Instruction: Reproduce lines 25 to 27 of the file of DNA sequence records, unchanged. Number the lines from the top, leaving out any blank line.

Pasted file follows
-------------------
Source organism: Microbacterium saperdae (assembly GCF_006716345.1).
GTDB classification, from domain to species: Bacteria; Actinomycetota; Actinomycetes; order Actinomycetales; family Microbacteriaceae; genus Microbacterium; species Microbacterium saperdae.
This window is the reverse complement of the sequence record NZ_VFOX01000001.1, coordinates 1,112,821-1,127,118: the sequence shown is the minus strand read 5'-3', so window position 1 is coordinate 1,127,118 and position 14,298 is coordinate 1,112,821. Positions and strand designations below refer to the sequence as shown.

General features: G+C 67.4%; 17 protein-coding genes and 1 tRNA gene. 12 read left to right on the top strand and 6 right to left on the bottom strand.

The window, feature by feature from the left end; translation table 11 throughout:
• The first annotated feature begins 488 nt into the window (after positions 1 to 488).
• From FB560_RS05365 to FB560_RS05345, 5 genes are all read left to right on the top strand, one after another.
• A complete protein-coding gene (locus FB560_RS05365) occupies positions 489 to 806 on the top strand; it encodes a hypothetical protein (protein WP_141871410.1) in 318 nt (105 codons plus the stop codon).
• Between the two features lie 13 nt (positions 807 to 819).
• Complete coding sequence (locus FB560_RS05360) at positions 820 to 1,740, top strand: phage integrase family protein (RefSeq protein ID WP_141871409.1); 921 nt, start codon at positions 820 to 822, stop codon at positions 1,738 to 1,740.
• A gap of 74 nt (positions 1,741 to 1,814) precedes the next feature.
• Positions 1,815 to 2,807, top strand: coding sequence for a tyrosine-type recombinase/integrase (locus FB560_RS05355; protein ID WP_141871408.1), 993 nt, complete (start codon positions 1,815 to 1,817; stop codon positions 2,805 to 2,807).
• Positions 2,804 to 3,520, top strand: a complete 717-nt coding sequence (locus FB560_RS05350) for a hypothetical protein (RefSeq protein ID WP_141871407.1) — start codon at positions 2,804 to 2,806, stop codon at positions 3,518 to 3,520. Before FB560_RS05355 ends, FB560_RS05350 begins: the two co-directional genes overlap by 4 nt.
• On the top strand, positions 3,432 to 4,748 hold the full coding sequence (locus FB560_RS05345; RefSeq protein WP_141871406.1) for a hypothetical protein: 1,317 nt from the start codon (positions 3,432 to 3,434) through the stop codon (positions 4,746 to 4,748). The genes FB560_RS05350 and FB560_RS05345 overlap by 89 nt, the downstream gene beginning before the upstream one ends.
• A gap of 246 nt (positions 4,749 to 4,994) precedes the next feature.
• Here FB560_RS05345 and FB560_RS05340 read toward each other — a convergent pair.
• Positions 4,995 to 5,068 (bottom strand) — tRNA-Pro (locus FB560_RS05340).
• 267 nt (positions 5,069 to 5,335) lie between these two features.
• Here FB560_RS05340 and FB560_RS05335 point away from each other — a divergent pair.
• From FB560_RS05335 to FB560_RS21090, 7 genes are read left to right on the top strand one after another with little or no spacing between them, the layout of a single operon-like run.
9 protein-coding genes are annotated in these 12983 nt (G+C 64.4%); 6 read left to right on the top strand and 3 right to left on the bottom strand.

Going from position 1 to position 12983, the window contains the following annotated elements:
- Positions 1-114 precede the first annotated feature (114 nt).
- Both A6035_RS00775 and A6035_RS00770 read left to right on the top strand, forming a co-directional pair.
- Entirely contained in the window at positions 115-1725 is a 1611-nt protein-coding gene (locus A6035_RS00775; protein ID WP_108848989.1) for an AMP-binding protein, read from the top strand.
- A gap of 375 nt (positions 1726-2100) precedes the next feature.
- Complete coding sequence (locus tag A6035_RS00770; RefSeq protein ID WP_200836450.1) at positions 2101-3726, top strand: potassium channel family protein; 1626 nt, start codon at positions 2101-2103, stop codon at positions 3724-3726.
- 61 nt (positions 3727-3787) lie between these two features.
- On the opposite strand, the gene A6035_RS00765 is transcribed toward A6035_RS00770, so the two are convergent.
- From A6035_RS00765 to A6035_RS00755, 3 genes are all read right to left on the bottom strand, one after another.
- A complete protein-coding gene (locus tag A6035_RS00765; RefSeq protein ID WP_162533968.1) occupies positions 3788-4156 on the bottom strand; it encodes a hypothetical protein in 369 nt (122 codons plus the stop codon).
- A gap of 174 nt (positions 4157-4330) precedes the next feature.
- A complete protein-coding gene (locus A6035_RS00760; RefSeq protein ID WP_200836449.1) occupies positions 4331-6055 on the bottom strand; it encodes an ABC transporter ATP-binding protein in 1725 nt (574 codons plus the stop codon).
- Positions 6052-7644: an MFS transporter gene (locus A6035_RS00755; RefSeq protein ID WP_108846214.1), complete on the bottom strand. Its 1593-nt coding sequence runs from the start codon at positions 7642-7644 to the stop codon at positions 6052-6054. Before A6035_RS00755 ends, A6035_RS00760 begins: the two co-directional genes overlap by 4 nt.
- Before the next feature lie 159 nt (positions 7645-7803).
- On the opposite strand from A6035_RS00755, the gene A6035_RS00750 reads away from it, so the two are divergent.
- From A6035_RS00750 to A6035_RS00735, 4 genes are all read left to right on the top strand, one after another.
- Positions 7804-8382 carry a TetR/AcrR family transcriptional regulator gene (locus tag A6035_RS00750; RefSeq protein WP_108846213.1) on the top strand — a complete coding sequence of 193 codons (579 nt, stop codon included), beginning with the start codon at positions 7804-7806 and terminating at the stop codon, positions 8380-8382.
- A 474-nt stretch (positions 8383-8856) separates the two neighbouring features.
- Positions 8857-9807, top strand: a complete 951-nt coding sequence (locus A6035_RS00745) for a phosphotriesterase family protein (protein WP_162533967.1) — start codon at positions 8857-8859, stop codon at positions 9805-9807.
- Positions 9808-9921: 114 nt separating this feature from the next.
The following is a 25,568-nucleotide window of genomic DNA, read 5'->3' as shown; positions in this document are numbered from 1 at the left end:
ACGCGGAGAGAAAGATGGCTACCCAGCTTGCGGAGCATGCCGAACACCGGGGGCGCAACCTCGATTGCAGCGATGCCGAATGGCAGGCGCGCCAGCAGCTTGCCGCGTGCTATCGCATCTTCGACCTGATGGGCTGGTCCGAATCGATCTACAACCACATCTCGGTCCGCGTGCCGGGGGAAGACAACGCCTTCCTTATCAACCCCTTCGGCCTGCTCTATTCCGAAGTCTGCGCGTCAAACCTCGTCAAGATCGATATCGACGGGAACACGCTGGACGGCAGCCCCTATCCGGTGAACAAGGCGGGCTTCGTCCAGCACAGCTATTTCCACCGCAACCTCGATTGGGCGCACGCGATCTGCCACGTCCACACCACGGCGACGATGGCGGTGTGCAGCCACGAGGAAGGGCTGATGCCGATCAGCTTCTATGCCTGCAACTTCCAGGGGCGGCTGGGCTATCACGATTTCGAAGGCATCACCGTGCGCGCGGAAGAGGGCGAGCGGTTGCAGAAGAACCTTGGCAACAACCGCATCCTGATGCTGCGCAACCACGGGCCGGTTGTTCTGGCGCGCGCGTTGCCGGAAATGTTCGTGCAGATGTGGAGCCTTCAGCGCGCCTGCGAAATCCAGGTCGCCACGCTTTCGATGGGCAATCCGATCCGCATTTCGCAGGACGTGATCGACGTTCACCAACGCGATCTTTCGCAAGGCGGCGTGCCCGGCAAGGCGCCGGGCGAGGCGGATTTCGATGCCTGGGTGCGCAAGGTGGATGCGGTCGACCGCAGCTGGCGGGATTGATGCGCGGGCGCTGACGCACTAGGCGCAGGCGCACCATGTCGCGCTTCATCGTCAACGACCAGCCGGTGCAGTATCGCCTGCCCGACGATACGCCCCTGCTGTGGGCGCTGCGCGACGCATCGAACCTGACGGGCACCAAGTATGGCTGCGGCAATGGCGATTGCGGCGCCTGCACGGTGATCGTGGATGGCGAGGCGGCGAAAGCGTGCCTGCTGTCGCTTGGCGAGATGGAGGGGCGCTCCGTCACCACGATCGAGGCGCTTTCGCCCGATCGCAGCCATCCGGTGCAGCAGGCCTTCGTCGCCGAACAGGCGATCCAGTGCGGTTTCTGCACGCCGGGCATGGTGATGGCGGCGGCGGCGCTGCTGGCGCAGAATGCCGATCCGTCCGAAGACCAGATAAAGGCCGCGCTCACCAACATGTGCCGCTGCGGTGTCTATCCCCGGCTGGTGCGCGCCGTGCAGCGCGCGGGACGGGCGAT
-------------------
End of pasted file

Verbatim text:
- Entirely contained in the window at positions 115-1725 is a 1611-nt protein-coding gene (locus A6035_RS00775; protein ID WP_108848989.1) for an AMP-binding protein, read from the top strand.
- A gap of 375 nt (positions 1726-2100) precedes the next feature.
- Complete coding sequence (locus tag A6035_RS00770; RefSeq protein ID WP_200836450.1) at positions 2101-3726, top strand: potassium channel family protein; 1626 nt, start codon at positions 2101-2103, stop codon at positions 3724-3726.